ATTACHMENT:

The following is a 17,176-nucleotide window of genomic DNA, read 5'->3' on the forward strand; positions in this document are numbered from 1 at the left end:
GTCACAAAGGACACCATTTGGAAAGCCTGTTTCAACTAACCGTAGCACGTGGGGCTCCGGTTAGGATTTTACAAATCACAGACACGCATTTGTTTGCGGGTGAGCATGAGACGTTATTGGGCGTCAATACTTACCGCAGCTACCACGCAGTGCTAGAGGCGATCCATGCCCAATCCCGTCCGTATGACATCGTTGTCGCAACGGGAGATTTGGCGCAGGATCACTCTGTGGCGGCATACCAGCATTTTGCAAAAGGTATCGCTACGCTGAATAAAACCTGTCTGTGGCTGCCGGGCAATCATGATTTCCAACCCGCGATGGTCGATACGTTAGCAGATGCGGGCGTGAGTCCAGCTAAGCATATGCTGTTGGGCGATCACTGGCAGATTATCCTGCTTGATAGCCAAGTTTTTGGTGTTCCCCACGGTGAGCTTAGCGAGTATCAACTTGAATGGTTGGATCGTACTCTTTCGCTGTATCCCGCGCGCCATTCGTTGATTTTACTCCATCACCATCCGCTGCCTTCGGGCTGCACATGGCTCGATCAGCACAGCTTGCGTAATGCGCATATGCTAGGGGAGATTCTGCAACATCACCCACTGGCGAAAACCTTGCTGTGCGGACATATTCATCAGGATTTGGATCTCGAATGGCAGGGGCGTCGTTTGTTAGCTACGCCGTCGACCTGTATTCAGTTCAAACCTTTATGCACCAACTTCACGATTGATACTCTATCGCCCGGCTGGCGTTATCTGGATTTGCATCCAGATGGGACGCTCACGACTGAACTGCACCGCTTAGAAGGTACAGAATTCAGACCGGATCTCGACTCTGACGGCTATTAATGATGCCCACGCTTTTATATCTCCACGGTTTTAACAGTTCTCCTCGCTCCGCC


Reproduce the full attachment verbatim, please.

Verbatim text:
The following is a 17,176-nucleotide window of genomic DNA, read 5'->3' on the forward strand; positions in this document are numbered from 1 at the left end:
GTCACAAAGGACACCATTTGGAAAGCCTGTTTCAACTAACCGTAGCACGTGGGGCTCCGGTTAGGATTTTACAAATCACAGACACGCATTTGTTTGCGGGTGAGCATGAGACGTTATTGGGCGTCAATACTTACCGCAGCTACCACGCAGTGCTAGAGGCGATCCATGCCCAATCCCGTCCGTATGACATCGTTGTCGCAACGGGAGATTTGGCGCAGGATCACTCTGTGGCGGCATACCAGCATTTTGCAAAAGGTATCGCTACGCTGAATAAAACCTGTCTGTGGCTGCCGGGCAATCATGATTTCCAACCCGCGATGGTCGATACGTTAGCAGATGCGGGCGTGAGTCCAGCTAAGCATATGCTGTTGGGCGATCACTGGCAGATTATCCTGCTTGATAGCCAAGTTTTTGGTGTTCCCCACGGTGAGCTTAGCGAGTATCAACTTGAATGGTTGGATCGTACTCTTTCGCTGTATCCCGCGCGCCATTCGTTGATTTTACTCCATCACCATCCGCTGCCTTCGGGCTGCACATGGCTCGATCAGCACAGCTTGCGTAATGCGCATATGCTAGGGGAGATTCTGCAACATCACCCACTGGCGAAAACCTTGCTGTGCGGACATATTCATCAGGATTTGGATCTCGAATGGCAGGGGCGTCGTTTGTTAGCTACGCCGTCGACCTGTATTCAGTTCAAACCTTTATGCACCAACTTCACGATTGATACTCTATCGCCCGGCTGGCGTTATCTGGATTTGCATCCAGATGGGACGCTCACGACTGAACTGCACCGCTTAGAAGGTACAGAATTCAGACCGGATCTCGACTCTGACGGCTATTAATGATGCCCACGCTTTTATATCTCCACGGTTTTAACAGTTCTCCTCGCTCCGCC